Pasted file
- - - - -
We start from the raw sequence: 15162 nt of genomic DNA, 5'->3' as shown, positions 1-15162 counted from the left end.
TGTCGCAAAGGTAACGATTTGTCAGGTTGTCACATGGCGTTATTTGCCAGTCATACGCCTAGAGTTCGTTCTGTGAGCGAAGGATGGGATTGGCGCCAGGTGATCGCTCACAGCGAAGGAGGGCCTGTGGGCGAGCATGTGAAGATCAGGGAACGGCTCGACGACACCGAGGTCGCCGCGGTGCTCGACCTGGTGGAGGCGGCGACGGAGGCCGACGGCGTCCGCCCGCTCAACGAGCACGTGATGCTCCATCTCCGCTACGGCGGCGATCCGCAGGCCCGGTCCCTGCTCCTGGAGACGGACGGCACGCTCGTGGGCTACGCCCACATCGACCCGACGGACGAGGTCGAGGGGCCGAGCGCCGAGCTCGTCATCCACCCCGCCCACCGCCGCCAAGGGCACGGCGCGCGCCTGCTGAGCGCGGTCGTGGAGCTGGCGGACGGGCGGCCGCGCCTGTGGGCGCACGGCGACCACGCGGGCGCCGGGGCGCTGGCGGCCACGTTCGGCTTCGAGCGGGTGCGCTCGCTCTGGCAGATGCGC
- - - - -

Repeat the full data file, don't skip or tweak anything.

We start from the raw sequence: 15162 nt of genomic DNA, 5'->3' as shown, positions 1-15162 counted from the left end.
TGTCGCAAAGGTAACGATTTGTCAGGTTGTCACATGGCGTTATTTGCCAGTCATACGCCTAGAGTTCGTTCTGTGAGCGAAGGATGGGATTGGCGCCAGGTGATCGCTCACAGCGAAGGAGGGCCTGTGGGCGAGCATGTGAAGATCAGGGAACGGCTCGACGACACCGAGGTCGCCGCGGTGCTCGACCTGGTGGAGGCGGCGACGGAGGCCGACGGCGTCCGCCCGCTCAACGAGCACGTGATGCTCCATCTCCGCTACGGCGGCGATCCGCAGGCCCGGTCCCTGCTCCTGGAGACGGACGGCACGCTCGTGGGCTACGCCCACATCGACCCGACGGACGAGGTCGAGGGGCCGAGCGCCGAGCTCGTCATCCACCCCGCCCACCGCCGCCAAGGGCACGGCGCGCGCCTGCTGAGCGCGGTCGTGGAGCTGGCGGACGGGCGGCCGCGCCTGTGGGCGCACGGCGACCACGCGGGCGCCGGGGCGCTGGCGGCCACGTTCGGCTTCGAGCGGGTGCGCTCGCTCTGGCAGATGCGC